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St. Helens mist. (St. Helens, Or.) 1913-1933, November 27, 1914, Image 5

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Persistent link: https://chroniclingamerica.loc.gov/lccn/2004260419/1914-11-27/ed-1/seq-5/

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IhnuihI Kvry I 'i liliiy Ily
M. 10. Allllw. Alitor
Kiiturml M second cluss mathir, January 10th, Hli
11,0 I'oBt OlMco ft tHuliit Molmi. uii'lnr Hie
Act of March 8rd. 187b
Olio Your $ 1 50
MIX Mimlli 76
Advertising rates muilo known on application
l.cnul uotlcoa 26 cent pur line.
For years St. Helens lias depended for its
progress ami unbuilding on the varied luihlc
industries. It is irolalle that for some ti.'.ie
to come we will still be dependent very largely
on those industries to keep up the industrial
progress of the city. We are proud of the
fact that there are located here sonic of
the biggest i""' l'-'sl saw mills, shipbuilding
plant, creosoting works and other lumber in
dustries in the State of Oregon. All St
Helens people are proud of the organi
zation of men who control these in
dustries. They have made St. Helens what it
is today. They arc adding great wealth to
our city and our community. We arc all de
pendent to a large extent on these industries.
These industries are growing and will con
tinue to grow because there are opportunities
here for enlargement and the men at the head
of these institutions arc progressive and pub
lic spirited citizens. Of course there are peo
ple who will abuse ami curse their benefactors
and the men who have made it possible for
the ungrateful to earn his daily bread. There
will always be in every community the in
fj.ite ami the envious, but to the average,
ciii'in and the citizen of any business capac
ity, i he men who arc furnishing employment
to our hundreds of families and making it
possible for business ventures to pay, there
will always be a kindly feeling and a word or
net of encouragement instead of a continual
knock and abuse by the unsuccessful ingrate
who depend on his ability to tear down other
people in order to exist. However, much
prosperity and progress St. Helens is making
with the lumber .business as its chief and prac
tically only asset, the time is fast coming when
din r industries will come. The day is not far
distant when the lumber industry will be only
one of several important factors in the up
building of the city and the community. Al-ri-.ulv
there are in operation sonic smaller
works which are destined to become great
factors in the develoinent of St. Helens and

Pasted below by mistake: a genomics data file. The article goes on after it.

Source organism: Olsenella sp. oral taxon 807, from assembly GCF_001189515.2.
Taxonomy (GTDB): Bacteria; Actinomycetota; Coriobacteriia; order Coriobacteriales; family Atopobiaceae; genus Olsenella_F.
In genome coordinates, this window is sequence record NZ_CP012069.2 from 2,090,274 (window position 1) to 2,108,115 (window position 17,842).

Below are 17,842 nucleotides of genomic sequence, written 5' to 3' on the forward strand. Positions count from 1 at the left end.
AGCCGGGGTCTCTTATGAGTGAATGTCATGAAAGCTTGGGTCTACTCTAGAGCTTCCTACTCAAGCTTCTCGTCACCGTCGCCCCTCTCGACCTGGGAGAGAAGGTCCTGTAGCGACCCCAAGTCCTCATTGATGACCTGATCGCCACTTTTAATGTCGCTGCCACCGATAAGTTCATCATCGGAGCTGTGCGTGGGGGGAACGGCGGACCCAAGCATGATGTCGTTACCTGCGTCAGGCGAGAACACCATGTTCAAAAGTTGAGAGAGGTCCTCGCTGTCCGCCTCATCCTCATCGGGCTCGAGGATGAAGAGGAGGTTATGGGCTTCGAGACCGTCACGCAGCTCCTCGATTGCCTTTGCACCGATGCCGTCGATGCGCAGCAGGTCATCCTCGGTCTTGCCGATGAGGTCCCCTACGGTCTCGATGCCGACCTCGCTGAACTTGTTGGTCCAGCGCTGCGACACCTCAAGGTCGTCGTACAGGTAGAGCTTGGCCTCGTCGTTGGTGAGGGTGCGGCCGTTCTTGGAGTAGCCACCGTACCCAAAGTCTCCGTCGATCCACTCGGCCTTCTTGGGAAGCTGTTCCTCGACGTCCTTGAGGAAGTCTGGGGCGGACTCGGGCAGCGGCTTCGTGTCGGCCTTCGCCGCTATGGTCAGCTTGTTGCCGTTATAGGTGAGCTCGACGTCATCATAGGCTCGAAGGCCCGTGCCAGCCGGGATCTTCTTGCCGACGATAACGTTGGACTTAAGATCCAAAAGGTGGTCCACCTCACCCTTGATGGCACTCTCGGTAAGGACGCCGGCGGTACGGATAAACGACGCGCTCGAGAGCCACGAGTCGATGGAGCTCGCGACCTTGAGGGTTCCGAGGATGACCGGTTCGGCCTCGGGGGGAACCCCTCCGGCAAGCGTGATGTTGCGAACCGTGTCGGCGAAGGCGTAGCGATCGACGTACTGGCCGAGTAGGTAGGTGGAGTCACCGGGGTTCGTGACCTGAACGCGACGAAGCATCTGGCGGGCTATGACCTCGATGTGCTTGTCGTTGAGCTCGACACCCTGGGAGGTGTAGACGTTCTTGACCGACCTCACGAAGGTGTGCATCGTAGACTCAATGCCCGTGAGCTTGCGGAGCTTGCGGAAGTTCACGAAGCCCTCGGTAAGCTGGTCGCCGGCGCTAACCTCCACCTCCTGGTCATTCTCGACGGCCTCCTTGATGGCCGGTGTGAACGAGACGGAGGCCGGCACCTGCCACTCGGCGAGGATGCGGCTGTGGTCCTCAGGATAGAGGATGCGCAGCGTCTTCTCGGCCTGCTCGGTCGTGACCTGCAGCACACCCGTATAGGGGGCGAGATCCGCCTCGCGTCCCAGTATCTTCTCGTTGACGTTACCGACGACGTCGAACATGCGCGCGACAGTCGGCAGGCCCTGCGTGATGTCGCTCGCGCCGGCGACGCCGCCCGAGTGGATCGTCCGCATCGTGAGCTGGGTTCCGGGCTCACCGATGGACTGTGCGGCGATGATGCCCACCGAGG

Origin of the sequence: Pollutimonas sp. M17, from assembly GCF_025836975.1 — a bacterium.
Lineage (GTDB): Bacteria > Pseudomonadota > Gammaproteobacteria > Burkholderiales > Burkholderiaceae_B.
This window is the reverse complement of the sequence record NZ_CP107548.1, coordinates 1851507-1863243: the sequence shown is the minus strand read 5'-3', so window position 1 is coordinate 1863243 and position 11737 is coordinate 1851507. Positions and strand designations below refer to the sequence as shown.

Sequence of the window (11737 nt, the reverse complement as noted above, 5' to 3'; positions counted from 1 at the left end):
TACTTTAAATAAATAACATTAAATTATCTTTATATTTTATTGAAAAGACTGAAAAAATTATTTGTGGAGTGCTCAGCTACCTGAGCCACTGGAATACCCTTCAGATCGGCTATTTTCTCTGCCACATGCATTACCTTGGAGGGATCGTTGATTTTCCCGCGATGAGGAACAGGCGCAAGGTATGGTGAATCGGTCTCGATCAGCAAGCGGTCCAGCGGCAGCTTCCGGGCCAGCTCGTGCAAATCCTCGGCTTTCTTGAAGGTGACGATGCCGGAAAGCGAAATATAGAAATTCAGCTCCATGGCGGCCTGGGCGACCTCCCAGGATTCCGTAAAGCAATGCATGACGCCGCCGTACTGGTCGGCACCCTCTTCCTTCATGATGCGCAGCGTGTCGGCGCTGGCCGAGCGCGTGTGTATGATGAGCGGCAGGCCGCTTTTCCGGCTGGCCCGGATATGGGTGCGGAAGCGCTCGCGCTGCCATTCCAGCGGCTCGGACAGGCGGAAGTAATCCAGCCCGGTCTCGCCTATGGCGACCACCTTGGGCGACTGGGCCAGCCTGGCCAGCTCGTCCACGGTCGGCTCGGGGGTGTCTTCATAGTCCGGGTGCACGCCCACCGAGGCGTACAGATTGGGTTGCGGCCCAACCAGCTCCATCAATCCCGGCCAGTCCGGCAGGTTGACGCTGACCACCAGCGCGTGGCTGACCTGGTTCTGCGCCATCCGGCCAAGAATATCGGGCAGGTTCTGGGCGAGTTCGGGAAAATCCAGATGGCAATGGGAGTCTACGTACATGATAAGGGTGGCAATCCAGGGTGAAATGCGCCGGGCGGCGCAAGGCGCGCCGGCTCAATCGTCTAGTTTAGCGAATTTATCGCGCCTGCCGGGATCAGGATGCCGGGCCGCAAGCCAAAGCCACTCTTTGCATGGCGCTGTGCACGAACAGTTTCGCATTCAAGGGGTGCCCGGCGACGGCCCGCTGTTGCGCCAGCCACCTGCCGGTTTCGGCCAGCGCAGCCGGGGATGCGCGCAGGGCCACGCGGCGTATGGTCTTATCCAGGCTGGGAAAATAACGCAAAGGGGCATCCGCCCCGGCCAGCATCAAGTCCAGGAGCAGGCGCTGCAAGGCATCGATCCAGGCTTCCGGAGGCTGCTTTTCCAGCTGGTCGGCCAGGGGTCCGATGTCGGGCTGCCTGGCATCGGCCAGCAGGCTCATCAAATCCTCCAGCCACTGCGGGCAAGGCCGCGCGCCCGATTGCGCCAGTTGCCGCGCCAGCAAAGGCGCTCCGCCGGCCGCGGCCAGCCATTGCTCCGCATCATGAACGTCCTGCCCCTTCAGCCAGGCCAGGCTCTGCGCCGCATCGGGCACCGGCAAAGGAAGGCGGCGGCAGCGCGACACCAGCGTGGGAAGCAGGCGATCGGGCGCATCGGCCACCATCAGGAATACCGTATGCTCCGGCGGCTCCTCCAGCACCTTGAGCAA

Columbia County.
On the North, West and South of St. Hel
ens arc located some of the best and most pro
ductive lands to be found in the laud. There
aie thousands of acres of good land only
awaiting the coining of the Inan who wants
to make for himself and family a home. Al
ready there arc farms and orchards in full cul
tivation and bearing which produce sufficient
commodities to make the industrious farmer
independent, lhit with the advent of the fruit
and vegetable cannery, the making of markets
at home for the produce of the farmer and the
development of the unproductive lands we
can see in the not distant fulurc a great com
munity of self sustaining and prosperous peo
ple. We can see other industrial enterprises
locating at this excellent point. The natural
advantages arc here for the making of such
a community. All it requires is an effort on
the part of the good citizens to stand together
and work for a greater community. The time
is rinc for the securing of more pay rolls and
more enterprises. The day of purely selfish
purposes in St. Helens and community has
passed. The business man and citidens gen
erally should get together and use every
effort to make of Columbia County what it
will surely be some day, the garden spot of
Oregon. These things cannot be brought
about by a cathauling and selfish course.
There must be a unanimity of purpose. The
knocker must be knocked in the head until he
gels brains enough to become a booster
There must be . organization. Every man
must be willing to do his part, even though it
cost him a dollar or two occasionally. We
must not sit idly by and wait for things to
come. It is up to us to go ;iftcr them and go
in such a manner as will bring home the goods.
Actually there arc few people in this com
munity who realize the interest there is being
taken in St. Helens and Columbia County by
people outside. Few people realize that the
Mist receives from ten to twenty letters cacti
week from all over the land, asking for infor
mation about the opportunities of such and
such an enterprise and about the country gen
erally. Tew of our business men know that
wc arc sending from 20 to 50 copies of the
Mist to various parts of the United States
each week and that results arc obtained too.
Already there are numbers of families here in
this community who have been attracted to
Columbia County after reading this paper